Amuno_whole_thesis.pdf (8.46 MB)
Exploring traceability challenges amongst small businesses in Tasmanian red meat supply chains : the role and potential impact of information technology
thesisposted on 2023-05-27, 09:41 authored by Amuno, M
This study explores traceability challenges facing Tasmanian small businesses in red meat supply chains. It aims to understand the role and potential impact of implementing low-cost information technologies for responding to these challenges both within the individual firm and at different points along the red meat supply chain. Based on evidence gathered from this exploratory study, this will develop an alternative framework for small business to more easily implement some low-cost mobile technologies in their supply chain at different points to enhance traceability and potentially for responding to some of the critical challenges it faces. This exploratory research is underpinned by an interpretivist epistemology and subjective ontology. The research strategy involves the conduct of four case studies involving 9 small businesses operating in Tasmania's red meat industry supply chain. The case studies are described as follows: (i) Case study 1 (pre-slaughter beef supply chain segment)-The supply chain comprises of 2 small businesses, and they include: (a) farmer/cattle transport (1 participant); and (b) saleyard operations (2 participants); (ii) Case study 2 (post-slaughter beef supply chain segment): The supply chain comprises of 3 small businesses, and they include: (a) stock agent (1 participant); (b) wholesale(1 participant); and (c) retail butcher (1 participant); (iii) Case study 3 (lamb meat supply chain)-The supply chain comprises of 3 small businesses, and they include: (a) Lamb farmer/transport (1 participant); (b) meat processor (1 participant); and (c) cold chain/retail butcher (2 participants); and (iv) Case study 4 (retail butcher)-This case study involved only 1 retail butcher(1 participant) aligned to a beef supply chain in Tasmania. Each of the four cases is structured in a three-phased approach of pre-intervention (baseline), technology intervention, and post-intervention (evaluation). The pre-intervention phase itself involves three steps, namely: (a) industry familiarisation; (b) supply chain mapping and technology audits; (c) and baseline data collection. The technology intervention phase involved the development and implementation of some low-cost mobile wireless technologies aimed at enhancing visibility and traceability in different segments of the red meat supply chain, and these segments were selected based on requirements identified in Phase 1. The post-intervention evaluation phase involved the collection of feedback from the small businesses that participated in the baseline mapping and technology intervention phase to understand the role and potential impact of enhanced traceability in their business and along their supply chains. In framing the approach, the research utilised a heuristics framework adapted from the work of Caridi et al., (2010) to guide the quantitative baseline data collection on each participant's level of visibility to the potential traceability challenges faced in their supply chain segment. The framework utilises three significant information quality (IQ) criteria, namely: (i) accessibility, (ii) freshness and currency, and (iii) accuracy. The research has generated some key findings across the three-phased investigation, including: a. Issues relating to small business technology awareness, cost of technology implementation & training, and technology complexity were not found to be significant barriers facing small businesses in enhancing their traceability. Although several studies have reported extensively on these challenges (Hardt, Flett et al. 2017, Lewis and Boyle 2017), this research reveals that these factors were not the significant inhibitors to traceability improvement. Instead, it was continued small business owners perception of the limited value/benefit of enhancing their traceability beyond merely compliance paper-based approaches that remained the primary inhibitor. b. Implementing low-cost mobile technologies were perceived to have negative impacts amongst some of the small businesses because they viewed the interventions as contributing to (1) unnecessary information overload; (2) higher accountability expectations that may damage the long term supply chain relationships built over time; (3) new avenues for opportunistic behaviour from other actors due to gaining access to new data; (4) potential for incorrect and subjective interpretation, and unwarranted feedback from other actors without understanding the context of the supply chain and the difficult nature of the job.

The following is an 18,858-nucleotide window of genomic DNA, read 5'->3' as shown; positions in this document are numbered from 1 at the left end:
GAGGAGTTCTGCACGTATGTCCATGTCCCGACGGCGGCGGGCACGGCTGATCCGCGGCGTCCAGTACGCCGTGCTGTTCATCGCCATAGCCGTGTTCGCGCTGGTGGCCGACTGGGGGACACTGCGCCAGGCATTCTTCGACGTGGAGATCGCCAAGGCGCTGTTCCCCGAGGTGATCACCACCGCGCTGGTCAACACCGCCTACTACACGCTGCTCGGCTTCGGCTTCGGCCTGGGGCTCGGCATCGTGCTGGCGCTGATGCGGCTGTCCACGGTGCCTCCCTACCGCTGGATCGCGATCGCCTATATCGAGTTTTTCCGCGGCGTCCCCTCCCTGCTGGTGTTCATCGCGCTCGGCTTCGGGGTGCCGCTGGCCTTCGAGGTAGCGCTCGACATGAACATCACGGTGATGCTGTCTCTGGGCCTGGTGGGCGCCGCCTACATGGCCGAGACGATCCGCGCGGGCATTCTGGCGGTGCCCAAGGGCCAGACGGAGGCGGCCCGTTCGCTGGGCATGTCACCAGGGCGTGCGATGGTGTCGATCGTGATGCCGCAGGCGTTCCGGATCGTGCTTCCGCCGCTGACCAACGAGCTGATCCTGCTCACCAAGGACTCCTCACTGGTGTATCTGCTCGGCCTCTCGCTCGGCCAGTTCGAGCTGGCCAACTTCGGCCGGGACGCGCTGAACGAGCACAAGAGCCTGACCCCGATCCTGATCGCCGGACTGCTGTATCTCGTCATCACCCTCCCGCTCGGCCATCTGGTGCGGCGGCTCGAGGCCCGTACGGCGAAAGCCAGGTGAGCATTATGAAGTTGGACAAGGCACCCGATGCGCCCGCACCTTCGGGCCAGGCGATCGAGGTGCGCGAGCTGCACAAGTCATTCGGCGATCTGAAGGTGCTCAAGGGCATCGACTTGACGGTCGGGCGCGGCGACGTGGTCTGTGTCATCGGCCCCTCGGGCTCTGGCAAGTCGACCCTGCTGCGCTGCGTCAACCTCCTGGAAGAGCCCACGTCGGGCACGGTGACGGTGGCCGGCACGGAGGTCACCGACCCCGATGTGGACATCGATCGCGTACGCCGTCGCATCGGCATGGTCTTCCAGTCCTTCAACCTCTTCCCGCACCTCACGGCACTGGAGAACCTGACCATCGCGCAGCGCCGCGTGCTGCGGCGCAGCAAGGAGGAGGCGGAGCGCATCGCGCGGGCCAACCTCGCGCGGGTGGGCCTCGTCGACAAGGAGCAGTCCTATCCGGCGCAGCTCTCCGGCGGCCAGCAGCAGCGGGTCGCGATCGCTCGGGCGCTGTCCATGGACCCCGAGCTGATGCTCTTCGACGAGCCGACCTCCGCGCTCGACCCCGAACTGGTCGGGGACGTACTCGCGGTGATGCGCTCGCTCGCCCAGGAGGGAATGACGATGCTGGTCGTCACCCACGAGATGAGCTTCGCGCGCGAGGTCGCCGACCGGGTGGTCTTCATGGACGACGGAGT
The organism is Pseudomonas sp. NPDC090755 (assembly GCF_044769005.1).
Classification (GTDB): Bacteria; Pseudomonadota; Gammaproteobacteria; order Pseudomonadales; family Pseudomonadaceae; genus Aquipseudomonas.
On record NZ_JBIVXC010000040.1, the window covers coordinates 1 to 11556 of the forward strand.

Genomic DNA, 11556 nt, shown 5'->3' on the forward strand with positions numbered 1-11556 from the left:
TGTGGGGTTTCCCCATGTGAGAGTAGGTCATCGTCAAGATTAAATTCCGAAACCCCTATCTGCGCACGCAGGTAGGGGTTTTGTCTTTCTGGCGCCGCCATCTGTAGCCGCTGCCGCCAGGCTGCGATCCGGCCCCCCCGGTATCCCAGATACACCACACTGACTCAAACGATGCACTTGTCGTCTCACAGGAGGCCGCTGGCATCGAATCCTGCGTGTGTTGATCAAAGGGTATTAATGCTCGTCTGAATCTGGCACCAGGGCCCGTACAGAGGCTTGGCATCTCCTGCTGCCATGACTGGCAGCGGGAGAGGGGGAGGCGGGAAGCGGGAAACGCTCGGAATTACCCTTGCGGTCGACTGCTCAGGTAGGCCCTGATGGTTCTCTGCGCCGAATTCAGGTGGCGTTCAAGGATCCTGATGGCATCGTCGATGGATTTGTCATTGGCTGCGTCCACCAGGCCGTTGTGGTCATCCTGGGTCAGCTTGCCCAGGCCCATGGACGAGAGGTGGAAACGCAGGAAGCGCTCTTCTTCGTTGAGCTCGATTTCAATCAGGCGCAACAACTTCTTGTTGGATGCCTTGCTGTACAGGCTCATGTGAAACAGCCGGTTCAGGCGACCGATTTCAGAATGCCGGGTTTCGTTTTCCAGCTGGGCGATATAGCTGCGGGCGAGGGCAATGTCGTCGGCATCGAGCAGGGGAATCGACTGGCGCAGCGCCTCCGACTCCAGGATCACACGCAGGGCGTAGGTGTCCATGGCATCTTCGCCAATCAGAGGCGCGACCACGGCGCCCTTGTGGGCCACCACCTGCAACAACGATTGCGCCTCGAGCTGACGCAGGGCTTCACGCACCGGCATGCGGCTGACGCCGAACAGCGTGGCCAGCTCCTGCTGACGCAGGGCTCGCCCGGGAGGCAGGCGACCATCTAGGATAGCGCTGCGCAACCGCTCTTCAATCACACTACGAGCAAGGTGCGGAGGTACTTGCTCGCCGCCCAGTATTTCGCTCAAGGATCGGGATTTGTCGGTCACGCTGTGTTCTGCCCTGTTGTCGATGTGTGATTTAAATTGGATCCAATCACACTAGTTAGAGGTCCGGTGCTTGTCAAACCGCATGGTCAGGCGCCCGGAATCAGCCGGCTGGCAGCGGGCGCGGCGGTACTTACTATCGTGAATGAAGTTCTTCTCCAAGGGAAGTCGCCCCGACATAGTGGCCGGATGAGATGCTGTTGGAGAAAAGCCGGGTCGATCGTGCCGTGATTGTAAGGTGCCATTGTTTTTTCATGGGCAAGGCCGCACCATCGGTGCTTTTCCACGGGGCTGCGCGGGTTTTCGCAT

Rights statementCopyright 2019 the author The following published article is related to chapters 1 and 3: Amuno, M., Turner, P., Taskhiri, M. S., 2018. Mitigating traceability risks amongst SMEs along the beef supply chain: A multiple case study approach to investigating the role and potential impact of Information technology, ACIS 2018 Proceedings, 49. https://aisel.aisnet.org/acis2018/49 Copyright: Copyright 2018 authors. It is an open-access article distributed under the terms of the Creative Commons Attribution-NonCommercial 3.0 Australia License, (https://creativecommons.org/licenses/by-nc/3.0/au/) which permits non-commercial use, distribution, and reproduction in any medium, provided the original author and ACIS are credited